Becky couldn’t sleep. Earlier in the day, her husband and his mother, her mother-in-law, had an argument about another family member. Her husband had ended the conversation on a sour note, walking out on his mum.
Becky recognizing that her husband had been needlessly rude, went in to calm her mother-in-law, and like all dutiful daughters-in-law, offered false but expected support to her mother-in-law.
Her mother in law was silent.
“Don’t mind Paul. He is really stressed at work and is just taking out on us. Mummy, don’t worry, he will apologize.”
Becky’s mother-in-law looked at her with an expression difficult to understand. She said, “You will not understand. When you start having children, then you will understand.”
The words were a shock to Becky who was already a mother to three daughters. She called her mother on the phone. But her mum didn’t offer much comfort either. Over the phone she sounded worried when she wasn’t silent. “Becky, you have to try for another baby before these people disgrace us.”
Mrs. John was making the long trip from Lagos to Enugu to see a ‘powerful man of God.’ All her grandchildren were female. Her friends insisted it was her evil brother-in-law who cast a spell on her children, punishing them because she didn’t share her late husband’s property with him. When the news got to her that her 10th grandchild and the latest addition to her family was yet another female, she knew it was time to take some steps spiritually.
Larea’s marriage took a turn for the worse when she gave birth to her first child and it was female. In her husband’s family it was expected to have male children as firstborn. His great-grandfather had 17 brothers, no sisters. They gave birth to almost 100 sons and less than 10 daughters. Daniel, her husband, had 5 brothers. Daniel was the first member of his family to have a female as a first child. Although no one said anything to Larea and her husband, their disappointment was palpable. Larea later gave birth to a boy on her third try, but didn’t quite redeem herself in her in-law’s eyes. Her husband detested being the one who brought the ‘stain.’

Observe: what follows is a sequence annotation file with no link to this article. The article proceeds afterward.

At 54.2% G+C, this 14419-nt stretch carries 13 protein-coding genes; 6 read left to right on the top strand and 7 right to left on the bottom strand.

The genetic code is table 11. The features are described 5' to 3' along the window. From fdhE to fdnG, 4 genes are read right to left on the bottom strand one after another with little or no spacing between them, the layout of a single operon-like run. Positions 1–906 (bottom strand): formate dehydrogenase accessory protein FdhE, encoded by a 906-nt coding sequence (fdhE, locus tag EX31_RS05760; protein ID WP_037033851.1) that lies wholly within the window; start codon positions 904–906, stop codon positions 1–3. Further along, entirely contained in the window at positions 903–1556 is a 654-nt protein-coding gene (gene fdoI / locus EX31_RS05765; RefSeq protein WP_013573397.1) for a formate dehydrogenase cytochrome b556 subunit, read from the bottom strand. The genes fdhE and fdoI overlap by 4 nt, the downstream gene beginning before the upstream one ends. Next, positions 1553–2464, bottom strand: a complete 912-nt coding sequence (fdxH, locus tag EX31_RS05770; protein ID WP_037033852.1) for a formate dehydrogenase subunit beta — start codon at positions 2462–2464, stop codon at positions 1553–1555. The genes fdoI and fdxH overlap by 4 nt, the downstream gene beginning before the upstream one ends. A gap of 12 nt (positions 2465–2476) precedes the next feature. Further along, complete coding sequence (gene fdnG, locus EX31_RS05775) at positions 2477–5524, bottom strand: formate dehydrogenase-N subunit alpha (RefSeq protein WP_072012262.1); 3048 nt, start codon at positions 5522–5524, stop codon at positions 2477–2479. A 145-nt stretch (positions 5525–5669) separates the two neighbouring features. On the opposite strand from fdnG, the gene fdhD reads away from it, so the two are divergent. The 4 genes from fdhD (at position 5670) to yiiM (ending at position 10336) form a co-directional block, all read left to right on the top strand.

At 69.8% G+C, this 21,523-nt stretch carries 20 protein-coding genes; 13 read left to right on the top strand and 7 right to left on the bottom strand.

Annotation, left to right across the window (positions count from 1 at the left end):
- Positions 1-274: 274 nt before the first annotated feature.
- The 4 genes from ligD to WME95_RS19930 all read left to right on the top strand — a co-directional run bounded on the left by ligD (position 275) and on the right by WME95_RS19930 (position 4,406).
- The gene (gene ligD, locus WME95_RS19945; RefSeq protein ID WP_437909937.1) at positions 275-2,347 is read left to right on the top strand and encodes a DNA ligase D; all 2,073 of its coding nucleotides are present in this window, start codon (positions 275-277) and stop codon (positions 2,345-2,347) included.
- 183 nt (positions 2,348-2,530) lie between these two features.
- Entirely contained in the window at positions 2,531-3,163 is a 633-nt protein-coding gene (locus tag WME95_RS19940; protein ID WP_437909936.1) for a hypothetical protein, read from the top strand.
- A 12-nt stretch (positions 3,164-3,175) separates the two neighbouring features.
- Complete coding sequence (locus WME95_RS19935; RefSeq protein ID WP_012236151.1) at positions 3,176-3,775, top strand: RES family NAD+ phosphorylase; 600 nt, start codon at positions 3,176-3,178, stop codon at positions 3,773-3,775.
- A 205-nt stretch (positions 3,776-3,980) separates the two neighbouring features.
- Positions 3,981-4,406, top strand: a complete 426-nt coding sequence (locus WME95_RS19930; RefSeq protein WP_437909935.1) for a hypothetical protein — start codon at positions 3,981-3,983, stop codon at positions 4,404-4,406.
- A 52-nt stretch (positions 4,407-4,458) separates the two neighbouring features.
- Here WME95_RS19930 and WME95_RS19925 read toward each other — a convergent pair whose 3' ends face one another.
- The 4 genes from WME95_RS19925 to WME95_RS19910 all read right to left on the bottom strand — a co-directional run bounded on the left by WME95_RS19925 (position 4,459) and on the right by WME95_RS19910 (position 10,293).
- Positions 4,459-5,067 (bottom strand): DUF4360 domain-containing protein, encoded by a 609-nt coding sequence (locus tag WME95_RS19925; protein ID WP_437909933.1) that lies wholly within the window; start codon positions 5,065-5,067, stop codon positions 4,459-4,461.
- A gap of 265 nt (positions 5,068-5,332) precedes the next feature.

As Benson prepared for his new baby’s naming ceremony, his landlord observed all the excited activities from his balcony upstairs. The old man’s mouth turned in disgust, annoyed at the cost the young man was incurring, from food, to drinks, music, etc. Benson was excited about being a father for the second time, thankful to God for the blessing of a healthy child. On the day of the naming ceremony, the landlord who couldn’t keep his perplexity to himself any longer called Benson aside and asked him, “Why are you spending so much money on another baby girl, abi is it a boy?” Benson confirmed that it was indeed a girl. The old man got even more annoyed at this. “So all this activity is for another girl? Ha, you are a foolish boy!”
While female children are not necessarily neglected in many homes, male children are preferred.
Why do people prefer boy children? In developing countries like ours, this preference is understood to be realistic as boys continue the family name. Men have more rights and are likely to earn more. Traditionally, people don’t even bother with the pragmatics. They just know that a boy child makes it all complete.
In Nigeria, people who do not have male children still struggle to convince friends and family that they are happy and not searching for ‘completeness.’ In the 21st century, women have made giant strides in areas of technology, leadership, education, and are more ambitious and unafraid to demand a seat at the table. But 70% of first time pregnant parents still want a boy in Nigeria. Having a boy child first takes away the tension and fear of having a female as one’s second child, especially in this day that family sizes are getting smaller. If you have your male child first, its more like accomplishing a task and moving on to other less important things.
A lot of women are even more afraid of birthing daughters. They’re afraid for their security in their husband’s house. Some are worried about what the future holds for a girl, females being susceptible to sexual exploitation, workplace intimidation, and in several cultures can not inherit.
In many homes, girls are taught to put their brothers first. This results in many females giving up their own education just so that the males in the family can school while they sell in the market or take up unskilled labor.
There are a lot of damaging beliefs that may have contributed to the global defeat of the female sex, from patriarchy to the fact that several religions consider women as unfit and ineligible to rule or as important as men.
Nature has given women the ability to create, but this vital role is not recognized as a strength, as women still struggle for relevance in many parts of Nigeria. As a people, we must radically change our thinking for the advancement of our nation.
We can change things. The pronoun ‘he’ appears in the Nigerian constitution more than 235 times, we could start from changing this to ‘he or she’ throughout the constitution. Women should pursue the achievement of full human expression regardless of their sex, and teach their children to do so, too.
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